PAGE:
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Abstract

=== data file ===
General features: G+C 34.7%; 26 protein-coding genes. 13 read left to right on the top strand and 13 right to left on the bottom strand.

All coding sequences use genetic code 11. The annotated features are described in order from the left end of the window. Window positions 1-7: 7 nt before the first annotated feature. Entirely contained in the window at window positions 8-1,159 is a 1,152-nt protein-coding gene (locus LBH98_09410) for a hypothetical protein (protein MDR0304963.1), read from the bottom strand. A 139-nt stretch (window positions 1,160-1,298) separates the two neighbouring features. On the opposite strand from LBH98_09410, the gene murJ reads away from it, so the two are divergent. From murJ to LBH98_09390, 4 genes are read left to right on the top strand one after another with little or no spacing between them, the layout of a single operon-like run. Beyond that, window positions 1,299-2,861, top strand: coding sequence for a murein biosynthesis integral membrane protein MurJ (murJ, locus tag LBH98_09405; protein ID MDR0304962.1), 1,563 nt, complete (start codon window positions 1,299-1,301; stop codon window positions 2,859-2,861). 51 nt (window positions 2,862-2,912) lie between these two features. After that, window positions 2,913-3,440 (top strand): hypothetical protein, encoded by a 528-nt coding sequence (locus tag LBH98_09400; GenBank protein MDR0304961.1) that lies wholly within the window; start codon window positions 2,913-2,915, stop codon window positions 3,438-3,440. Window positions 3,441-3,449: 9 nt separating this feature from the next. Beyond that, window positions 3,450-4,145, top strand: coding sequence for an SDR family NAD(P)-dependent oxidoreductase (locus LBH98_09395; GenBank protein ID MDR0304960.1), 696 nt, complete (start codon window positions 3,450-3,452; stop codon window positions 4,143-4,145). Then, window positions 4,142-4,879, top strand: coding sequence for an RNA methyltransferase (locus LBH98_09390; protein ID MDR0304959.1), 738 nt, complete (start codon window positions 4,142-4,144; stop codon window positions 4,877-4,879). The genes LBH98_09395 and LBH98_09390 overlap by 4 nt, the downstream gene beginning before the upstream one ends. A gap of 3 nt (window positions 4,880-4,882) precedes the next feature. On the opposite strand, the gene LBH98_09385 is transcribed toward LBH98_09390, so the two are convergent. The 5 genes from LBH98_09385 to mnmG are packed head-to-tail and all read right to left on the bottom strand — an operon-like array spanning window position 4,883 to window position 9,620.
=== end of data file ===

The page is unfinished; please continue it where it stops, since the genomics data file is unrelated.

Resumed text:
Nurses are fundamental to the delivery of quality, safe and competent health care in multilevel complex systems. Faced with challenging, dynamic, and evolving patient care and workforce issues, nurses must create ethical environments, which foster a respectful climate in which decisions are made and supported. The current study examined the relationship between ethical climate, frequency of moral distress, intensity of moral distress, and overall job satisfaction among registered nurses at two hospitals located in the Southeastern United States as measured by the Moral Distress Scale and the Hospital Ethical Climate Survey. The results of the correlational study suggest a weak relationship between ethical climate and moral distress, but a moderate relationship exists between ethical climate and job satisfaction. Findings from this study highlight the importance of creating an ethical environment to improve job satisfaction which can ultimately result in improved patient care.

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